*Reprinted with permission from The Quarterly, Vol. 88, No. 2.There’s much to be written about the Royal Canadian Mounted Police guidon with the organization celebrating its 150th anniversary. This year, the force will consecrate, present and parade a new regimental colour, and lay up its old guidon.
As such, it’s a perfect time to reflect on the RCMP’s storied past, particularly to edify the many Canadians who aren’t aware of the force’s service abroad to Crown and country.
The history told through honours received and carried on the force’s guidon is exclusive to its actions in theatres of war. The RCMP’s extraordinary contributions to international peace operations and United Nations peacekeeping is not included, though that’s not to say it doesn’t matter—rather that it’s not war per se. Anyone who has offered themselves in the service of peace during internecine civil strife and violence knows better.
The RCMP is the only police force in the Commonwealth, if not the world, that is a colour-bearing corps. It proudly possesses a regimental banner that, according to its light cavalry traditions, is known as a guidon; derived from the French word guy d’homme, which means “guide man” in English—the horseman charged with carrying the regimental flag.
The RCMP guidon may be paraded, mounted or dismounted, on occasions consistent with policy and, according to historical convention, it’s carried and escorted by the force’s sergeants major, the stewards of RCMP regimental tradition.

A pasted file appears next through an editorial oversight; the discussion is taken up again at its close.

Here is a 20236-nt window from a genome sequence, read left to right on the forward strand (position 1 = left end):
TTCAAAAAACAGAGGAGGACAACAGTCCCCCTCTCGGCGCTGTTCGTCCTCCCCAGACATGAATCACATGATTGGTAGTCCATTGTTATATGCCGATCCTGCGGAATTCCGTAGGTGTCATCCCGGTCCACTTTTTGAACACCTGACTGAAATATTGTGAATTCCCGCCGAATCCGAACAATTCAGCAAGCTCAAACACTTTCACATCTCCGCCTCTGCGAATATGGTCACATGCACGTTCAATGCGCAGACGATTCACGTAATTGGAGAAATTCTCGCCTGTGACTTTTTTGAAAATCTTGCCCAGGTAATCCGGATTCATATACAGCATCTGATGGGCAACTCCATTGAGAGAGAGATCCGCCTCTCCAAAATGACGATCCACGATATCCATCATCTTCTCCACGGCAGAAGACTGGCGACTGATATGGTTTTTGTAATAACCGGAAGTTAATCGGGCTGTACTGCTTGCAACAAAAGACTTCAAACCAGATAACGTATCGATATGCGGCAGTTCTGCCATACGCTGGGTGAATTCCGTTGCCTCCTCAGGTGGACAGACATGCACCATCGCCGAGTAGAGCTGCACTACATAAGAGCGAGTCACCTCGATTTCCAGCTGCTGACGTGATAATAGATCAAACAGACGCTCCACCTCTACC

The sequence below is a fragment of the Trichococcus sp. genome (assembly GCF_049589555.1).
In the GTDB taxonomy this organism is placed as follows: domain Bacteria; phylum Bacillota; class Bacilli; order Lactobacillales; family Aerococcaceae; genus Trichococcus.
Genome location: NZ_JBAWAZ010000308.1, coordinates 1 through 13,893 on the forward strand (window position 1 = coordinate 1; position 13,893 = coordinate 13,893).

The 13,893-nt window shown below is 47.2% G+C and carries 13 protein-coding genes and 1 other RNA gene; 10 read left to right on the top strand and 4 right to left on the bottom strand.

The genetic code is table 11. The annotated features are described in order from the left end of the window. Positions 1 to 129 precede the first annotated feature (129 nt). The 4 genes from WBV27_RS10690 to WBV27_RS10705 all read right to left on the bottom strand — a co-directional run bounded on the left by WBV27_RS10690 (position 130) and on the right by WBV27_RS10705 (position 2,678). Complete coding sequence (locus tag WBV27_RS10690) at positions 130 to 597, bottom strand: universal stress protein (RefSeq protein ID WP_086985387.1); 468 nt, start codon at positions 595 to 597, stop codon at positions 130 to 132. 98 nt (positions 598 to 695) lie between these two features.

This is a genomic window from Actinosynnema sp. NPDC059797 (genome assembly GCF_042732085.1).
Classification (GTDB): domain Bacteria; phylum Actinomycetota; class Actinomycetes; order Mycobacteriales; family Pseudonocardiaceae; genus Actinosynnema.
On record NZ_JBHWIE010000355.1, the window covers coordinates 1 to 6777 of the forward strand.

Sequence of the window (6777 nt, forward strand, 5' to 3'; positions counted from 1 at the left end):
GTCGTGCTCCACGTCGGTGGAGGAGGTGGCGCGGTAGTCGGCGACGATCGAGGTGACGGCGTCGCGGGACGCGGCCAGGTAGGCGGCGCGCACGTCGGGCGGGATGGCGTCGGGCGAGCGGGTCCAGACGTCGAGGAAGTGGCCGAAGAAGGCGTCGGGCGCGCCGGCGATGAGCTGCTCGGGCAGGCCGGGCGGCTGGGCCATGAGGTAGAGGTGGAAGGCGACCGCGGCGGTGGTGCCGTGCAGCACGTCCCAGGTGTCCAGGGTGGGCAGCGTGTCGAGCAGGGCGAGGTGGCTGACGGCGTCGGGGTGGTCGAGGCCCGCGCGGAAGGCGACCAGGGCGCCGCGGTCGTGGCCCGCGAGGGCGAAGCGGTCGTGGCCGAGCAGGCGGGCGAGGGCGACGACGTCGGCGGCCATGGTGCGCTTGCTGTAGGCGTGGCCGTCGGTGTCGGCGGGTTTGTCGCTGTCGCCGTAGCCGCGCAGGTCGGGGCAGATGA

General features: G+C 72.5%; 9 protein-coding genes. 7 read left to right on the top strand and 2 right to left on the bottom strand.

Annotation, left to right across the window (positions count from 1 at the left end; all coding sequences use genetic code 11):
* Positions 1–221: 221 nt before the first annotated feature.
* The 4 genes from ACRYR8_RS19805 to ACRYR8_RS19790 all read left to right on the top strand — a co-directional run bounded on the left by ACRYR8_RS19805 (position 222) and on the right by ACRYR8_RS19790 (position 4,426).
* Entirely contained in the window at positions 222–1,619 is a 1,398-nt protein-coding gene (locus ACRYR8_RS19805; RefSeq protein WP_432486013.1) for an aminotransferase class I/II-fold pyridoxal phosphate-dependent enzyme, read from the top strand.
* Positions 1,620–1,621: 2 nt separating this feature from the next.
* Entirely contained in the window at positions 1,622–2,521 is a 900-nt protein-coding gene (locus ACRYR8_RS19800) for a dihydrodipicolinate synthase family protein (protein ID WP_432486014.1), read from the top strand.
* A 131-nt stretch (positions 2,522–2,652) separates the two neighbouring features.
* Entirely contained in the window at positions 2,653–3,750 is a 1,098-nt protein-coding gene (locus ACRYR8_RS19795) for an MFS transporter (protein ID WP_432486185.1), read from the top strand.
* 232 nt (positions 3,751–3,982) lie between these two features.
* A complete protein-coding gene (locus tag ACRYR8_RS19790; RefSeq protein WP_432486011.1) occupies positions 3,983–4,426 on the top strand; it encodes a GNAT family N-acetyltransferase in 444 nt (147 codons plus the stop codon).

The force’s original guidon was presented during a dismounted parade in the Riding School at Depot, due to inclement weather, in April 1935. The consecration service was conducted by the RCMP chaplain, and the governor general, the Earl of Bessborough, presented it to the force. It bore the RCMP’s first four campaign honours.NORTHWEST CANADA, 1885: The North West Mounted Police (NWMP) was integral to the Northwest Field Force comprised predominantly of Canadian militia that was deployed to the North West Resistance.
SOUTH AFRICA, 1900-1902: NWMP members were drafted into the Canadian Mounted Rifles, while others were selected to form and lead Lord Strathcona’s Horse. They were deployed to South Africa with other armed elements of the British Empire to take part in the Boer War. In 1904, due to its record of service in western Canada and South Africa, King Edward VII conferred the Royal title on the force, and it became the Royal North West Mounted Police (RNWMP).
FRANCE AND FLANDERS, 1918: In April 1918, a RNWMP cavalry draft was organized consisting of 15 officers, 768 non-commissioned officers and men. It was deployed to France and Flanders, Belgium, as part of the Canadian Expeditionary Force where most were absorbed into existing cavalry units fighting in the First World War. From within the draft, a squadron comprised exclusively of RNWMP members (four troops consisting of six officers and 151 men) was transferred to the Canadian Light Horse Brigade. It was this group that would later become known as ‘A’ Squadron, RNWMP.SIBERIA 1918-19: In August 1918, the Canadian government formed the Canadian Siberian Expeditionary Force (CSEF), 16th Infantry Brigade, which was deployed to join with a multi-national force at Vladivostok, Russia, during the Russian Revolution. The Force activated another cavalry draft for the CSEF that became ‘B’ Squadron, RNWMP.